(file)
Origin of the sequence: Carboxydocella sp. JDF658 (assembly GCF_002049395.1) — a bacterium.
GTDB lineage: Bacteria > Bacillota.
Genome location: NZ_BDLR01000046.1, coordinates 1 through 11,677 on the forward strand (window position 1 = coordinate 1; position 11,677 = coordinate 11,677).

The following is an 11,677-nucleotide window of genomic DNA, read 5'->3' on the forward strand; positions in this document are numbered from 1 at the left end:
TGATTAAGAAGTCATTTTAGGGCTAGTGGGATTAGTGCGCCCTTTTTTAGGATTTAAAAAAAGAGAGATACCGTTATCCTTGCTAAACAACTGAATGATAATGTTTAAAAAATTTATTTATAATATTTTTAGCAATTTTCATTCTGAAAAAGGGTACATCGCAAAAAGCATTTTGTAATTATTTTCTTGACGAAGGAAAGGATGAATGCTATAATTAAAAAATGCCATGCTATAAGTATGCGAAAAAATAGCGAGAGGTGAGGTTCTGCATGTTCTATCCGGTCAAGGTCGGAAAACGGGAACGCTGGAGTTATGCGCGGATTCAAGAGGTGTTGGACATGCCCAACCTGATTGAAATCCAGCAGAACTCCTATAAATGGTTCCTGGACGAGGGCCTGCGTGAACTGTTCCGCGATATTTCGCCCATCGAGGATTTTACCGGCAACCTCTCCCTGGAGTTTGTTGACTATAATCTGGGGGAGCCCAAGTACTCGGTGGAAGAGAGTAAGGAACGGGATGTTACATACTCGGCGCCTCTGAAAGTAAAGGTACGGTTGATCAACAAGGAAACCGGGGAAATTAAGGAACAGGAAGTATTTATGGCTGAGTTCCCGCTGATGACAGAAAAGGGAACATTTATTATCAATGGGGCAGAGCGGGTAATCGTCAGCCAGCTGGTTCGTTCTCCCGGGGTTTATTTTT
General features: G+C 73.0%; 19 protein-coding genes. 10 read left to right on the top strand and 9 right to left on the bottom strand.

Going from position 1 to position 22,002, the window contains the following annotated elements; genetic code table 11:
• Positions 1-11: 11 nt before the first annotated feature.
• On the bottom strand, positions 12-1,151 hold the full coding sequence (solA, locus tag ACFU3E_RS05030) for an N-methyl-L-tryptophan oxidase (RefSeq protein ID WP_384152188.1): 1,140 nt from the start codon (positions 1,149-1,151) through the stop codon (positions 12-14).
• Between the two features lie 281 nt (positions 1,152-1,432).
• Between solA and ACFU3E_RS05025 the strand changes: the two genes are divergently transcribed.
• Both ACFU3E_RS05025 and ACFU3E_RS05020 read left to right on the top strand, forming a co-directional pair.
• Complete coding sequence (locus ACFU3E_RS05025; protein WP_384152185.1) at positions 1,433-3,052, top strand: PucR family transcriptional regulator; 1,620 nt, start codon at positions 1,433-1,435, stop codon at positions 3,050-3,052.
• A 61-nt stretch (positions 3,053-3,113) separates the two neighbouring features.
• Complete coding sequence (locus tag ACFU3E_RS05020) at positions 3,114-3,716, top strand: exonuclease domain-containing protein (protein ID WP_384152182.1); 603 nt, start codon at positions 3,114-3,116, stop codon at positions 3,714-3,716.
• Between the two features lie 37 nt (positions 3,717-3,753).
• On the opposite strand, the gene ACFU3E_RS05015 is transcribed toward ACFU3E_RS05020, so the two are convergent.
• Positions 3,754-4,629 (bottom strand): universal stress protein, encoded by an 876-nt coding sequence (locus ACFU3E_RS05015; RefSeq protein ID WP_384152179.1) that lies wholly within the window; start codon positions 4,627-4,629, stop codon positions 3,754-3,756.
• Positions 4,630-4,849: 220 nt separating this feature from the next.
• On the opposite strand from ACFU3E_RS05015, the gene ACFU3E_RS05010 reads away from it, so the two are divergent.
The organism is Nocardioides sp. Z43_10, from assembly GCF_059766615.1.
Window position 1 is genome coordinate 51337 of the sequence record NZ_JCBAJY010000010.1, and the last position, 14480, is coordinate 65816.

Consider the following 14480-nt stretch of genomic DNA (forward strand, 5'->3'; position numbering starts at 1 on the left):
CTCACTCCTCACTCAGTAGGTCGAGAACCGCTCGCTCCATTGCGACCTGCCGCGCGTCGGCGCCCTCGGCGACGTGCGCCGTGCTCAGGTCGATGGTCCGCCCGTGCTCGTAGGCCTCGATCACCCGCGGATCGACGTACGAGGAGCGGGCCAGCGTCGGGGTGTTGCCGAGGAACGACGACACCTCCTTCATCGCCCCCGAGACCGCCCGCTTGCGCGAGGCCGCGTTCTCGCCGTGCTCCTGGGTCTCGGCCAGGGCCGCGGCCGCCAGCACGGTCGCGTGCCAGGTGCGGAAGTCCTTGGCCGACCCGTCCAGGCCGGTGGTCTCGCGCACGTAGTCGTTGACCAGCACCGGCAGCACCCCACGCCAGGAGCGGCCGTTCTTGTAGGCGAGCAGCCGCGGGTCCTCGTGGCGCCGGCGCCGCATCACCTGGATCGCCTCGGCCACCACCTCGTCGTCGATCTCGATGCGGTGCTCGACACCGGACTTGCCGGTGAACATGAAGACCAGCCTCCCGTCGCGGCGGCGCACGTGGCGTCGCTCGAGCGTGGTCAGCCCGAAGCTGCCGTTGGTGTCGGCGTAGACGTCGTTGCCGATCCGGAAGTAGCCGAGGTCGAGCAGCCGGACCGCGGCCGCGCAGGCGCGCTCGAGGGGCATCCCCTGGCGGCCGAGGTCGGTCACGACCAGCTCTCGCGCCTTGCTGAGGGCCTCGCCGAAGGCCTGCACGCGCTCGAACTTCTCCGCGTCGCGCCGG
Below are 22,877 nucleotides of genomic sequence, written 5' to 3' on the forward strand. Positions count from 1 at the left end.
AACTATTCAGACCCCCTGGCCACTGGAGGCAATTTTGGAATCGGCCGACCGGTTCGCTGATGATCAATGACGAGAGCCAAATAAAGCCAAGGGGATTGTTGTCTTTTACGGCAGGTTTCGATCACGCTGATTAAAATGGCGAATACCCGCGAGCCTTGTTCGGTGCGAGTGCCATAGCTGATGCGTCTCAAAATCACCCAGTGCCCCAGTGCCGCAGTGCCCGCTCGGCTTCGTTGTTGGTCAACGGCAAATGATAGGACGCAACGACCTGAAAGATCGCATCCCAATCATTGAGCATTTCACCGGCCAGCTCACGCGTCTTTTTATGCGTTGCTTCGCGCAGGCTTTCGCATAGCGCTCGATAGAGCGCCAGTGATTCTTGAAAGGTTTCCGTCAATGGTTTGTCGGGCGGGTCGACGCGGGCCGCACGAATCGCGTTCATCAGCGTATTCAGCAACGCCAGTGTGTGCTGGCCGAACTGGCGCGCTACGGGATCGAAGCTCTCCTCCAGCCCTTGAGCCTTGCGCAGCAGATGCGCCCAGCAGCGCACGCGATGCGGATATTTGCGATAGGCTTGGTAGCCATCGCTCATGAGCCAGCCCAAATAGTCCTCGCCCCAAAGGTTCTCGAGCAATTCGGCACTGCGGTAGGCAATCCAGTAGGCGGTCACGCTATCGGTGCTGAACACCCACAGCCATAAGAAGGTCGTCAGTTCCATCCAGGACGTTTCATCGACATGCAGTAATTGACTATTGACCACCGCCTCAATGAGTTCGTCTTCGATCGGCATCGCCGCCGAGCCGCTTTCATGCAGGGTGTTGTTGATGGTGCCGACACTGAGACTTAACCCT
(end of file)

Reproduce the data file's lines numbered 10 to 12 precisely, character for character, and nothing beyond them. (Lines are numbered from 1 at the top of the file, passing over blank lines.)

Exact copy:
• Between the two features lie 281 nt (positions 1,152-1,432).
• Between solA and ACFU3E_RS05025 the strand changes: the two genes are divergently transcribed.
• Both ACFU3E_RS05025 and ACFU3E_RS05020 read left to right on the top strand, forming a co-directional pair.